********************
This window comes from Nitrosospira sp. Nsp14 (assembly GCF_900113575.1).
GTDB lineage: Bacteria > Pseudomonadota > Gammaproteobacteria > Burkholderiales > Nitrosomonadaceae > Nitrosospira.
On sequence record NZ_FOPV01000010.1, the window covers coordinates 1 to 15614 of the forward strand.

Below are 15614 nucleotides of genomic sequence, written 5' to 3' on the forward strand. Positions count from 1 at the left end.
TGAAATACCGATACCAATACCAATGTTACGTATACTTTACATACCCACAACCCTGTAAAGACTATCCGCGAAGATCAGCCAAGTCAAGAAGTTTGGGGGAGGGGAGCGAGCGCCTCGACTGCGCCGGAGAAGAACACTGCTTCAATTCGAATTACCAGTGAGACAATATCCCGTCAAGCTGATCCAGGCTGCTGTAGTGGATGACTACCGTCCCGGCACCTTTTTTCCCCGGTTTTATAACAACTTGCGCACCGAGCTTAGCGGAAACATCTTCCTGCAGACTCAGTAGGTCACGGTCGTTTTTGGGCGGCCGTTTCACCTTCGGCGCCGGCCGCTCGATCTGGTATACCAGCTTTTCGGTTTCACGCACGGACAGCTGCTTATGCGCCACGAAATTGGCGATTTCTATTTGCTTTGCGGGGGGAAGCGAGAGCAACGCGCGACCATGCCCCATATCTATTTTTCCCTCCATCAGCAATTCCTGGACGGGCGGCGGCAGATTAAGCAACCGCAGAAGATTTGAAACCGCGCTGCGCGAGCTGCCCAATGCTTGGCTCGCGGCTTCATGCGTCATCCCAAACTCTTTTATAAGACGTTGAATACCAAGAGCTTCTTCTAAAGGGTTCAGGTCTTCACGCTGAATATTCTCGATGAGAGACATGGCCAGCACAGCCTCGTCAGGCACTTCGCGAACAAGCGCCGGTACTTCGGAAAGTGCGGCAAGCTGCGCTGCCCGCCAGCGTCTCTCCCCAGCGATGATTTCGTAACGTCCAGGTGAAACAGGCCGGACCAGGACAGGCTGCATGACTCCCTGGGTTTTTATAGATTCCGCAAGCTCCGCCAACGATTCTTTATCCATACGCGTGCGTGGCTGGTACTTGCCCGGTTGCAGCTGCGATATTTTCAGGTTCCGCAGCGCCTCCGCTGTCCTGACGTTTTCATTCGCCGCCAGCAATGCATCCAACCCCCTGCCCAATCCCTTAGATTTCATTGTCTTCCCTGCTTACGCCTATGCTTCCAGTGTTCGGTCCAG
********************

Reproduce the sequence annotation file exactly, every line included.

This window comes from Nitrosospira sp. Nsp14 (assembly GCF_900113575.1).
GTDB lineage: Bacteria > Pseudomonadota > Gammaproteobacteria > Burkholderiales > Nitrosomonadaceae > Nitrosospira.
On sequence record NZ_FOPV01000010.1, the window covers coordinates 1 to 15614 of the forward strand.

Below are 15614 nucleotides of genomic sequence, written 5' to 3' on the forward strand. Positions count from 1 at the left end.
TGAAATACCGATACCAATACCAATGTTACGTATACTTTACATACCCACAACCCTGTAAAGACTATCCGCGAAGATCAGCCAAGTCAAGAAGTTTGGGGGAGGGGAGCGAGCGCCTCGACTGCGCCGGAGAAGAACACTGCTTCAATTCGAATTACCAGTGAGACAATATCCCGTCAAGCTGATCCAGGCTGCTGTAGTGGATGACTACCGTCCCGGCACCTTTTTTCCCCGGTTTTATAACAACTTGCGCACCGAGCTTAGCGGAAACATCTTCCTGCAGACTCAGTAGGTCACGGTCGTTTTTGGGCGGCCGTTTCACCTTCGGCGCCGGCCGCTCGATCTGGTATACCAGCTTTTCGGTTTCACGCACGGACAGCTGCTTATGCGCCACGAAATTGGCGATTTCTATTTGCTTTGCGGGGGGAAGCGAGAGCAACGCGCGACCATGCCCCATATCTATTTTTCCCTCCATCAGCAATTCCTGGACGGGCGGCGGCAGATTAAGCAACCGCAGAAGATTTGAAACCGCGCTGCGCGAGCTGCCCAATGCTTGGCTCGCGGCTTCATGCGTCATCCCAAACTCTTTTATAAGACGTTGAATACCAAGAGCTTCTTCTAAAGGGTTCAGGTCTTCACGCTGAATATTCTCGATGAGAGACATGGCCAGCACAGCCTCGTCAGGCACTTCGCGAACAAGCGCCGGTACTTCGGAAAGTGCGGCAAGCTGCGCTGCCCGCCAGCGTCTCTCCCCAGCGATGATTTCGTAACGTCCAGGTGAAACAGGCCGGACCAGGACAGGCTGCATGACTCCCTGGGTTTTTATAGATTCCGCAAGCTCCGCCAACGATTCTTTATCCATACGCGTGCGTGGCTGGTACTTGCCCGGTTGCAGCTGCGATATTTTCAGGTTCCGCAGCGCCTCCGCTGTCCTGACGTTTTCATTCGCCGCCAGCAATGCATCCAACCCCCTGCCCAATCCCTTAGATTTCATTGTCTTCCCTGCTTACGCCTATGCTTCCAGTGTTCGGTCCAG